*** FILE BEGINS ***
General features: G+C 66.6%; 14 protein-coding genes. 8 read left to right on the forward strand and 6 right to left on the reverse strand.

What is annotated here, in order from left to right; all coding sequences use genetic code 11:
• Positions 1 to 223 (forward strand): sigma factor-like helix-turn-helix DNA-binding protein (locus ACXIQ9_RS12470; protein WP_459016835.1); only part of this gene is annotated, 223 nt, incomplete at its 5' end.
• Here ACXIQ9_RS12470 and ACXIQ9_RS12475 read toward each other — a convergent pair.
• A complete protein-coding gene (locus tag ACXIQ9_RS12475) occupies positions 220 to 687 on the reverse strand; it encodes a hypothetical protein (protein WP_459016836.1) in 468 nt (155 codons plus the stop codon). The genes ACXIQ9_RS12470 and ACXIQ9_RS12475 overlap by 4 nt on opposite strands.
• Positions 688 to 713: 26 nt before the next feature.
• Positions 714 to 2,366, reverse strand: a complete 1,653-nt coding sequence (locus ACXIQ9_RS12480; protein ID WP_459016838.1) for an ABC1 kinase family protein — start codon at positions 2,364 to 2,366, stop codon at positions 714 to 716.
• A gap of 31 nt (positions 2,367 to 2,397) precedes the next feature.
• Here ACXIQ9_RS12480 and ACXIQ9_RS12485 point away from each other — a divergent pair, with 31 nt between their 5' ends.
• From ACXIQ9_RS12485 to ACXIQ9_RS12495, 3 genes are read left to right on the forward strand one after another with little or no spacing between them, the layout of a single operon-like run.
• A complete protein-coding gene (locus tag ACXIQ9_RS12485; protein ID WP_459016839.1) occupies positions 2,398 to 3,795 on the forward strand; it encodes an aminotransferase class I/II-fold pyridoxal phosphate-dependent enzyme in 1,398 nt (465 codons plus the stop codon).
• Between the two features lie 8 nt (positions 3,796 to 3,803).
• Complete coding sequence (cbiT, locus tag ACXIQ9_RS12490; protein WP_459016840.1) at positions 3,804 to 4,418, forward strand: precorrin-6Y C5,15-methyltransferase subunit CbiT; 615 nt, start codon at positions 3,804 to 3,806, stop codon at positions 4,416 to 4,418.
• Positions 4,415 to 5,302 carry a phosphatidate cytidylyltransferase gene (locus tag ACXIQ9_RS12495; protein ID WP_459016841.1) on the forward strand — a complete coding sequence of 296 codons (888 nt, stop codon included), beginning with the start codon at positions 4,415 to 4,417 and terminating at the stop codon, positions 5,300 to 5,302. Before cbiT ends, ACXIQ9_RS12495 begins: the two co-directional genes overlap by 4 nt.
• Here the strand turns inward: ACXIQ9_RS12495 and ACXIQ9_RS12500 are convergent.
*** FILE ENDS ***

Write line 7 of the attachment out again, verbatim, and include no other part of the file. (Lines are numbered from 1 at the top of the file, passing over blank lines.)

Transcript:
• Positions 714 to 2,366, reverse strand: a complete 1,653-nt coding sequence (locus ACXIQ9_RS12480; protein ID WP_459016838.1) for an ABC1 kinase family protein — start codon at positions 2,364 to 2,366, stop codon at positions 714 to 716.